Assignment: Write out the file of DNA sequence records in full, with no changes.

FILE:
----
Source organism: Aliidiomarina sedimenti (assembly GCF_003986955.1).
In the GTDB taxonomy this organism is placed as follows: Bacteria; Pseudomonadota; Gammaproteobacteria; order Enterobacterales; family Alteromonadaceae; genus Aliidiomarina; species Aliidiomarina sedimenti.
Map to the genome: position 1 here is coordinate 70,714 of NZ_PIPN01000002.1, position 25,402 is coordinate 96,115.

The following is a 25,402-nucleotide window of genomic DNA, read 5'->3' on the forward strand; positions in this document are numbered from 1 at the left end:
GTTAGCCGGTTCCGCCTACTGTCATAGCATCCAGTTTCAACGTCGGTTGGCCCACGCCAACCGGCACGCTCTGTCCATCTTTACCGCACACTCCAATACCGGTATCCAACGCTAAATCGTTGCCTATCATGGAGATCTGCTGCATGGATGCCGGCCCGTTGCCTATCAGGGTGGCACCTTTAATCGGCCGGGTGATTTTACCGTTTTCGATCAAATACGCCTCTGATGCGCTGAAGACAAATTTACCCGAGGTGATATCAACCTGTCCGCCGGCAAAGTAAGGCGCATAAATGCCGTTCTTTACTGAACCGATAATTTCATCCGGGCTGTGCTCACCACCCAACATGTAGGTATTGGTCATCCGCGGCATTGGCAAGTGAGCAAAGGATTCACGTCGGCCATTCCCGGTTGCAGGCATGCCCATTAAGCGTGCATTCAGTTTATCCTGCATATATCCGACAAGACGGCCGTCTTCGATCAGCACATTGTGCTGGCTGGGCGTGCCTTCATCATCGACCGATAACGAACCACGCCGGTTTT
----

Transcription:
Source organism: Aliidiomarina sedimenti (assembly GCF_003986955.1).
In the GTDB taxonomy this organism is placed as follows: Bacteria; Pseudomonadota; Gammaproteobacteria; order Enterobacterales; family Alteromonadaceae; genus Aliidiomarina; species Aliidiomarina sedimenti.
Map to the genome: position 1 here is coordinate 70,714 of NZ_PIPN01000002.1, position 25,402 is coordinate 96,115.

The following is a 25,402-nucleotide window of genomic DNA, read 5'->3' on the forward strand; positions in this document are numbered from 1 at the left end:
GTTAGCCGGTTCCGCCTACTGTCATAGCATCCAGTTTCAACGTCGGTTGGCCCACGCCAACCGGCACGCTCTGTCCATCTTTACCGCACACTCCAATACCGGTATCCAACGCTAAATCGTTGCCTATCATGGAGATCTGCTGCATGGATGCCGGCCCGTTGCCTATCAGGGTGGCACCTTTAATCGGCCGGGTGATTTTACCGTTTTCGATCAAATACGCCTCTGATGCGCTGAAGACAAATTTACCCGAGGTGATATCAACCTGTCCGCCGGCAAAGTAAGGCGCATAAATGCCGTTCTTTACTGAACCGATAATTTCATCCGGGCTGTGCTCACCACCCAACATGTAGGTATTGGTCATCCGCGGCATTGGCAAGTGAGCAAAGGATTCACGTCGGCCATTCCCGGTTGCAGGCATGCCCATTAAGCGTGCATTCAGTTTATCCTGCATATATCCGACAAGACGGCCGTCTTCGATCAGCACATTGTGCTGGCTGGGCGTGCCTTCATCATCGACCGATAACGAACCACGCCGGTTTT